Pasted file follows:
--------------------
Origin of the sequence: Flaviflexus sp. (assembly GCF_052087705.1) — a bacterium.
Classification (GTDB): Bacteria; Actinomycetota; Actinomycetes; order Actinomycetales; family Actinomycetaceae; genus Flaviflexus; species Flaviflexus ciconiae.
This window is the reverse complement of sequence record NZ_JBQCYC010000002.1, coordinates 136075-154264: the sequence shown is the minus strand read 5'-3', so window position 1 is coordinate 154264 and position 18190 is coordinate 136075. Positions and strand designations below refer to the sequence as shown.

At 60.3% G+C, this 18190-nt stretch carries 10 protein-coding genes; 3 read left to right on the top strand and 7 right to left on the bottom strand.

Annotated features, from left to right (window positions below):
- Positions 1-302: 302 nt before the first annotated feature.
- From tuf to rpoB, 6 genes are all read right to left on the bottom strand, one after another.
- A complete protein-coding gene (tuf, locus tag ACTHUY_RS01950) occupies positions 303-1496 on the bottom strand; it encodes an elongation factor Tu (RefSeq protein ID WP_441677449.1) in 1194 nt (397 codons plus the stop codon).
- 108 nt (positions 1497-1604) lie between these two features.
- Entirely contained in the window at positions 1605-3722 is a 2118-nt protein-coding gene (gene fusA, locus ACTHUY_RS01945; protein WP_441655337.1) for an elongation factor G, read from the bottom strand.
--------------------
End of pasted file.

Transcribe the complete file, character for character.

Origin of the sequence: Flaviflexus sp. (assembly GCF_052087705.1) — a bacterium.
Classification (GTDB): Bacteria; Actinomycetota; Actinomycetes; order Actinomycetales; family Actinomycetaceae; genus Flaviflexus; species Flaviflexus ciconiae.
This window is the reverse complement of sequence record NZ_JBQCYC010000002.1, coordinates 136075-154264: the sequence shown is the minus strand read 5'-3', so window position 1 is coordinate 154264 and position 18190 is coordinate 136075. Positions and strand designations below refer to the sequence as shown.

At 60.3% G+C, this 18190-nt stretch carries 10 protein-coding genes; 3 read left to right on the top strand and 7 right to left on the bottom strand.

Annotated features, from left to right (window positions below):
- Positions 1-302: 302 nt before the first annotated feature.
- From tuf to rpoB, 6 genes are all read right to left on the bottom strand, one after another.
- A complete protein-coding gene (tuf, locus tag ACTHUY_RS01950) occupies positions 303-1496 on the bottom strand; it encodes an elongation factor Tu (RefSeq protein ID WP_441677449.1) in 1194 nt (397 codons plus the stop codon).
- 108 nt (positions 1497-1604) lie between these two features.
- Entirely contained in the window at positions 1605-3722 is a 2118-nt protein-coding gene (gene fusA, locus ACTHUY_RS01945; protein WP_441655337.1) for an elongation factor G, read from the bottom strand.